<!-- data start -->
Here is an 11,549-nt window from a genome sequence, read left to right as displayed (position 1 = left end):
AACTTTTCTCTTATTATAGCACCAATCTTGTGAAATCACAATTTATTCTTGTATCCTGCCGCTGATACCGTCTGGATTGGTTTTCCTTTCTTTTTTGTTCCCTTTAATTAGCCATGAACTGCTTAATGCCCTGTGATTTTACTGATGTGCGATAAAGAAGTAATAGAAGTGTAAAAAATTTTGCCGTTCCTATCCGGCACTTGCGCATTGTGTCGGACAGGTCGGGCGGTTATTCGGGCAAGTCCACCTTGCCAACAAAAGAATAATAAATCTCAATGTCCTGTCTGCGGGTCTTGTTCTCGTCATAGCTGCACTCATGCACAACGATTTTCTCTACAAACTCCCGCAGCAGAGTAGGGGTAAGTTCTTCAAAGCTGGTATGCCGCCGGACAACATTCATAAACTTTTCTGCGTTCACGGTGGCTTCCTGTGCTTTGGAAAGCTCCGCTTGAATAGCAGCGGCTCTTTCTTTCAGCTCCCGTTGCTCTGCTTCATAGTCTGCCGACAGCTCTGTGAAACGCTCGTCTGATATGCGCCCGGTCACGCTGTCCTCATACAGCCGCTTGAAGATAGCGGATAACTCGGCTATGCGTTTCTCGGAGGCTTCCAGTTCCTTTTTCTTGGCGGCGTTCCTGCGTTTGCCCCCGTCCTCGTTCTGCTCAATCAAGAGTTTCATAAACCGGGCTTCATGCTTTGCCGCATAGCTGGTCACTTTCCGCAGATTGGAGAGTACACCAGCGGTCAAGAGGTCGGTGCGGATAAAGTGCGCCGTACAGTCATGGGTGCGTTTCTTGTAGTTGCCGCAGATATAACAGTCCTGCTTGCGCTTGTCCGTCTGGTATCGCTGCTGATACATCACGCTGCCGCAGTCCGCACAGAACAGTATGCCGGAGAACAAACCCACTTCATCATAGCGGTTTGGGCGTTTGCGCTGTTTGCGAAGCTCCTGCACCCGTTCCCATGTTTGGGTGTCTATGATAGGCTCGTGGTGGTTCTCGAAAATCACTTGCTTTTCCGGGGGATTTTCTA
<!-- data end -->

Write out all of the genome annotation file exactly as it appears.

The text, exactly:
Here is an 11,549-nt window from a genome sequence, read left to right as displayed (position 1 = left end):
AACTTTTCTCTTATTATAGCACCAATCTTGTGAAATCACAATTTATTCTTGTATCCTGCCGCTGATACCGTCTGGATTGGTTTTCCTTTCTTTTTTGTTCCCTTTAATTAGCCATGAACTGCTTAATGCCCTGTGATTTTACTGATGTGCGATAAAGAAGTAATAGAAGTGTAAAAAATTTTGCCGTTCCTATCCGGCACTTGCGCATTGTGTCGGACAGGTCGGGCGGTTATTCGGGCAAGTCCACCTTGCCAACAAAAGAATAATAAATCTCAATGTCCTGTCTGCGGGTCTTGTTCTCGTCATAGCTGCACTCATGCACAACGATTTTCTCTACAAACTCCCGCAGCAGAGTAGGGGTAAGTTCTTCAAAGCTGGTATGCCGCCGGACAACATTCATAAACTTTTCTGCGTTCACGGTGGCTTCCTGTGCTTTGGAAAGCTCCGCTTGAATAGCAGCGGCTCTTTCTTTCAGCTCCCGTTGCTCTGCTTCATAGTCTGCCGACAGCTCTGTGAAACGCTCGTCTGATATGCGCCCGGTCACGCTGTCCTCATACAGCCGCTTGAAGATAGCGGATAACTCGGCTATGCGTTTCTCGGAGGCTTCCAGTTCCTTTTTCTTGGCGGCGTTCCTGCGTTTGCCCCCGTCCTCGTTCTGCTCAATCAAGAGTTTCATAAACCGGGCTTCATGCTTTGCCGCATAGCTGGTCACTTTCCGCAGATTGGAGAGTACACCAGCGGTCAAGAGGTCGGTGCGGATAAAGTGCGCCGTACAGTCATGGGTGCGTTTCTTGTAGTTGCCGCAGATATAACAGTCCTGCTTGCGCTTGTCCGTCTGGTATCGCTGCTGATACATCACGCTGCCGCAGTCCGCACAGAACAGTATGCCGGAGAACAAACCCACTTCATCATAGCGGTTTGGGCGTTTGCGCTGTTTGCGAAGCTCCTGCACCCGTTCCCATGTTTGGGTGTCTATGATAGGCTCGTGGTGGTTCTCGAAAATCACTTGCTTTTCCGGGGGATTTTCTA